Response 1: Dawn-Marie Cornett
Travel is fantastic! I wish I could do more of it. But if my vacations began getting in the way of my service to church, I'm not sure I'd be comfortable with that. But that's just me.
I can't say whether or not someone travels more than they should, serves church adequately, or is committed enough to church. That's got to be between the individual and God. For myself, I think about Mrs. Eddy and her expectations of those who lived in her home and those who served her church and its branches. Those expectations were pretty high.
Mrs. Eddy did take a few trips, though, and she certainly had her daily hour long carriage ride. But what defined Eddy's life was her incredible commitment to God and mankind. Her deep love for others, and her intense gratitude for God and Christ Jesus impelled her to work, and work hard.
Maybe this is the key to the question here. What are we serving? Is it really that we need to be devoted to church, or is it that our fellow man needs to know about God, about Christian Science, about the healing that comes from this knowledge? Christ Jesus said that the two most important commandments were to love God and love each other. If this is being expressed in our church work, then I think we're good. However, if we find that we've minimized or forgotten this sense of inspired purpose, maybe there is more we can do.
Again, it's up to each individual to determine this for themselves. We never know what God is telling someone else. All we can do is judge our own thoughts and actions. And maybe remember a little thing that Mrs. Eddy said, "We are all capable of more than we do” (Science and Health, p. 89).
Response 2: Dave Stevens
What a thoughtful question! In many ways, the memberships’ prayerful consideration of it is more important than any one person’s attempt to answer. But I’m happy to share a few thoughts.
Mobility and commitment are both expressions of infinite Mind. So they are not inherently in opposition but complement one another when rightly understood and exercised. They must both be resources, aspects, of this holy and complete idea called Church.
Thank goodness “rightly” in Christian Science means spiritually. As usual, the demand is for a refreshed spiritual view of the activity of Church, its purpose, and scope.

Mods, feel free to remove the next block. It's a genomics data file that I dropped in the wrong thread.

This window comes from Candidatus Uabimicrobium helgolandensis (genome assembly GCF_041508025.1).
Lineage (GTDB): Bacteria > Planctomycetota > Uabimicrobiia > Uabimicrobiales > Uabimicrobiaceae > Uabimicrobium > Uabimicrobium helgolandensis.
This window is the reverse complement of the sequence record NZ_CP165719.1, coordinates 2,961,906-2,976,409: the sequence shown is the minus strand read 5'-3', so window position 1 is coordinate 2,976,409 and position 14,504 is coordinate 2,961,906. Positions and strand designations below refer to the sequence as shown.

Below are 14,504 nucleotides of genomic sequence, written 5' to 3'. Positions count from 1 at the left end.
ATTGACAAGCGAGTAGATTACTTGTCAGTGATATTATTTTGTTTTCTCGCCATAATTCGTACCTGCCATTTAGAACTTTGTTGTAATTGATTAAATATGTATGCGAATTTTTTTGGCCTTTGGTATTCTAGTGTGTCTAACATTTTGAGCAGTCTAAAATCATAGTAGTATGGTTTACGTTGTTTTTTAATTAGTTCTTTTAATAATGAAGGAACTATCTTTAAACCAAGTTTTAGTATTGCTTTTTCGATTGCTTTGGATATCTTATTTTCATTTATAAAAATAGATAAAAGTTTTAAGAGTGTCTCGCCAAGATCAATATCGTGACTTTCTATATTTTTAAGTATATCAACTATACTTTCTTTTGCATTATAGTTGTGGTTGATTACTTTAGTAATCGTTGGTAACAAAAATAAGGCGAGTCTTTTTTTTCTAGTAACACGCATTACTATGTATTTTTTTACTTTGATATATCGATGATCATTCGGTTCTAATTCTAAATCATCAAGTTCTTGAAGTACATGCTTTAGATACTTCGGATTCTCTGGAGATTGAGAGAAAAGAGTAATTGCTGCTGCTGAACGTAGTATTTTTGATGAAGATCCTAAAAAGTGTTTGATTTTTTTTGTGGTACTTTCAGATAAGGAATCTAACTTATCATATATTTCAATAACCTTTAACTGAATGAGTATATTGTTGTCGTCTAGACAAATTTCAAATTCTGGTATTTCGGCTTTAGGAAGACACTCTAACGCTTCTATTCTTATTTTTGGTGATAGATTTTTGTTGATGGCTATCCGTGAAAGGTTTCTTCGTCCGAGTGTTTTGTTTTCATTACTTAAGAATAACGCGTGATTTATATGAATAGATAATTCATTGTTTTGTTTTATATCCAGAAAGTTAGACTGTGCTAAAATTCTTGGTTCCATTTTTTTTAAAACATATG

I often refer to the definition of Church on page 583 of Science and Health, and think, okay, here’s Church. How am I valuing the practical spirituality of it? How am I seeing its universality? How am I giving evidence of the proof of its utility? Does my commitment really express my love of God and of my neighbor or am I going through the motions without the “vital part” which Science and Health explains is Love? (see Science and Health, p. 113).
Focusing on what we love the most takes conscious effort. I have to maintain an inspired vision of Church as the mouthpiece, workshop, laboratory, shelter, greenhouse, and champion of freedom for all mankind in order to love it. When I do, it’s much easier for me to hold it as a high priority. Of course this is doable because the message is Christian Science, the demonstrable law of good for all; and I grow in this practical spirituality through church commitment.
Maybe some say, “Yes, but my life doesn’t always let me do what I love most. There are demands and complications." Two points are helpful here. First, Paul’s statement “in him we live and move , and have our being;” (Acts 17:27) means that the causative forces and reference points all belong to God, Mind, Love. So, Science and Health makes sense in stating: "Truth, Life, and Love are the only legitimate and eternal demands on man” (p. 184). If the only legitimate demands come from God, and all the resources needed to meet them come from the same source, we really are in business. This is where--and how--we can see mobility and commitment supporting each other, where a blessing for one blesses all, and the practice of Church is the essential nature of whatever we are doing, wherever we are.
The living of Church does lift up the living Christ in our communities and proportionately shows the same fruition Christ Jesus promised, “And I, if I be lifted up from the earth, will draw all men unto me” (John 12:32).